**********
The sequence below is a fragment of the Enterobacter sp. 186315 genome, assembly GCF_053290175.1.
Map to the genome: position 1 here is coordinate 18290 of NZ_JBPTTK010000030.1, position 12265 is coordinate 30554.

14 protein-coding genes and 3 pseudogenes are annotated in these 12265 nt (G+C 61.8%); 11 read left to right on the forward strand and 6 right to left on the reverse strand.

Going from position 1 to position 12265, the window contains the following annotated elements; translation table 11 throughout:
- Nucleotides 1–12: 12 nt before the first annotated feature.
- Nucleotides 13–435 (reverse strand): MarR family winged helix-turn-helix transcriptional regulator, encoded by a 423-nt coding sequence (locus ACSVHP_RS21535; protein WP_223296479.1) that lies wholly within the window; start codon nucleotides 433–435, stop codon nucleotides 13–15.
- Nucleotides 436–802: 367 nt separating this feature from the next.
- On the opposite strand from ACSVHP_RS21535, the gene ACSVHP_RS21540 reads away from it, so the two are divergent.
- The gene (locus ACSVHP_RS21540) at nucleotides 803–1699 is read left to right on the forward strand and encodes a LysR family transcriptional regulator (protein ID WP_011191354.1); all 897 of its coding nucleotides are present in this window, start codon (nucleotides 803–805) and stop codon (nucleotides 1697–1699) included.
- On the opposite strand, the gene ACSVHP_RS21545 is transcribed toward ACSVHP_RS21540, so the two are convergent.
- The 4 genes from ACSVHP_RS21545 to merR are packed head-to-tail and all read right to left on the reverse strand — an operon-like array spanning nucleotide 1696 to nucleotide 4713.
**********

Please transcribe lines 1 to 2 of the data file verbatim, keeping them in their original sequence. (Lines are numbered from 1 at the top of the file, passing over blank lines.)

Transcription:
The sequence below is a fragment of the Enterobacter sp. 186315 genome, assembly GCF_053290175.1.
Map to the genome: position 1 here is coordinate 18290 of NZ_JBPTTK010000030.1, position 12265 is coordinate 30554.